So, the merge interval plan is the lowest-cost alternative available to the optimizer.  Writing the query slightly differently (e.g. with UNION ALL) can produce other viable alternatives.

There are other issues with NULL seeking (e.g. with filtered indexes) so my guess is that product support will continue to deepen in this broad area over time.

Paul

March 13, 2012 10:39 AM
 

Martin said:

Thanks for that explanation.

So that explains why the equality part of `c2 > 1048576  or c2 = 0` appears in the plan as `c2 >= 0 AND c2 <= 0` as well then.

Never noticed that before!

March 13, 2012 10:58 AM
 

Paul White: Page Free Space said:

Ask anyone what the primary advantage of temporary tables over table variables is, and the chances are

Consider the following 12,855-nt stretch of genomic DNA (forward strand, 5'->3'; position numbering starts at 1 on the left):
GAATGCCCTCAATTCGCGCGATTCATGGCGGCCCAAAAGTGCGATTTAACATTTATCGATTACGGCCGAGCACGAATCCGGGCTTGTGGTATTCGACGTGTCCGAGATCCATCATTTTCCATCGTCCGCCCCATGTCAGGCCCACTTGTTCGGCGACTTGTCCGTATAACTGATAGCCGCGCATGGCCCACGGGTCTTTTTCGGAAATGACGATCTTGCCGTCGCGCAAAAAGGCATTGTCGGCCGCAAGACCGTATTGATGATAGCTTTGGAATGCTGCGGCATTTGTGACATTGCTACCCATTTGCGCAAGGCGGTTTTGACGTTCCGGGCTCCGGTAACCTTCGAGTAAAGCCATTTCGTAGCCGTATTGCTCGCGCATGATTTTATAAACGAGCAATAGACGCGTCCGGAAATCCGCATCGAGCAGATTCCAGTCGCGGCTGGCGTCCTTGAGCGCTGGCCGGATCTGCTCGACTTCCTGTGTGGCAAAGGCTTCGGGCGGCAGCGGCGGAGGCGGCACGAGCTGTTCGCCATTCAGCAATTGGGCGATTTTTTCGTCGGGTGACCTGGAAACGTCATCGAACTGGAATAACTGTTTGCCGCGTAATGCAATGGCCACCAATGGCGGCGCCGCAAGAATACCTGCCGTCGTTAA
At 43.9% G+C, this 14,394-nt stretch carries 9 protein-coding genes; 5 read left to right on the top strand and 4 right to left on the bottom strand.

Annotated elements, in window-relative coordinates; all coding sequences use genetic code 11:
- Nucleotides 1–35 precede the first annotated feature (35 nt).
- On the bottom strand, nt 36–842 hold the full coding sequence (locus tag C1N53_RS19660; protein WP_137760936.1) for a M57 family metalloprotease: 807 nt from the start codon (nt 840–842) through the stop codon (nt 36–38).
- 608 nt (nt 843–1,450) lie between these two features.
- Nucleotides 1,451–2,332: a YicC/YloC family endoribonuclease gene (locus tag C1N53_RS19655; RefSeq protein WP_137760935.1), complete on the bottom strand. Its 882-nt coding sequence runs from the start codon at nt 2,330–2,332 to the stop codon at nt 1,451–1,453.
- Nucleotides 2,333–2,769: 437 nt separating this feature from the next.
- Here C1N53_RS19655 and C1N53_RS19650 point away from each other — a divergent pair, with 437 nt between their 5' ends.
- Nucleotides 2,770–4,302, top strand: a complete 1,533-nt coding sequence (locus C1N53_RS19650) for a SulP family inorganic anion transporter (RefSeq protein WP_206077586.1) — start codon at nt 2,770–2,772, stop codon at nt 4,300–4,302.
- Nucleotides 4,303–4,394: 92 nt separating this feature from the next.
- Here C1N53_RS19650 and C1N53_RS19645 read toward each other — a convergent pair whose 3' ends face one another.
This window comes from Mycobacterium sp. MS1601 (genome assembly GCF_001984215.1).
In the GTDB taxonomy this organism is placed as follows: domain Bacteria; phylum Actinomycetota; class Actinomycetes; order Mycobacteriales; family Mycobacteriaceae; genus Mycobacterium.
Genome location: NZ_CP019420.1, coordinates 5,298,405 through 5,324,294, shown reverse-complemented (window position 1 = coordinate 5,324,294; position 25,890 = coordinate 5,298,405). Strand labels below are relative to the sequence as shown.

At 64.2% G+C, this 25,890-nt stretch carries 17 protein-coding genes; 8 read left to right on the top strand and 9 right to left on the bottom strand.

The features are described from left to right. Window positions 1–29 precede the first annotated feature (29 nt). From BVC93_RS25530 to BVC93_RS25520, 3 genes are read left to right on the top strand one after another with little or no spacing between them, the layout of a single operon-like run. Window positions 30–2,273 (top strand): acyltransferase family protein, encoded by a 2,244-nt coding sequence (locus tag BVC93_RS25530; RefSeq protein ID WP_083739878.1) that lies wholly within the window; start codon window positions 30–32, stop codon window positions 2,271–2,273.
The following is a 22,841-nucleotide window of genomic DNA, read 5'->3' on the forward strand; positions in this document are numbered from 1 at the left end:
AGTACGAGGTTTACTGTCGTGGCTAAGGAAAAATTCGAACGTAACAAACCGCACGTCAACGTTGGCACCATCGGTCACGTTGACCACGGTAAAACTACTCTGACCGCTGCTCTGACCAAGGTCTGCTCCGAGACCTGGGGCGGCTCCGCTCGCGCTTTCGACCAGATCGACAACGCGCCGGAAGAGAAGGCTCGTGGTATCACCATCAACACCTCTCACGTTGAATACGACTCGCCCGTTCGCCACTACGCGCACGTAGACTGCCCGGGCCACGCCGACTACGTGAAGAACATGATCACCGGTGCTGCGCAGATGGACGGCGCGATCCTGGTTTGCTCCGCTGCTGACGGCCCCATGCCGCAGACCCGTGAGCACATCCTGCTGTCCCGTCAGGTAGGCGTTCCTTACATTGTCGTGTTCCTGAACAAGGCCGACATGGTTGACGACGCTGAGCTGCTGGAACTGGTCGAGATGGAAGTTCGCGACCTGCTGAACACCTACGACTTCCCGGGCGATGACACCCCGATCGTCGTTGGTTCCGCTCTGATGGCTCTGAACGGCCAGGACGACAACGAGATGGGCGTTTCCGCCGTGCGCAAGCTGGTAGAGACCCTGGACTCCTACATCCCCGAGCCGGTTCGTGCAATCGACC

August 14, 2012 11:22 AM
 

Rob Farley said:

CONVERT_IMPLICIT isn’t the only problem with getting data types wrong. You might have the right type,

September 22, 2013 9:47 AM
 

Martin Smith said:

One other aspect to this that I just noticed is that the "GetRangeThroughConvert" doesn't necessarily get the range that you might expect.

The CAST as date version uses > < and a residual predicate instead of >= and < so ends up reading more rows.

October 12, 2013 8:38 AM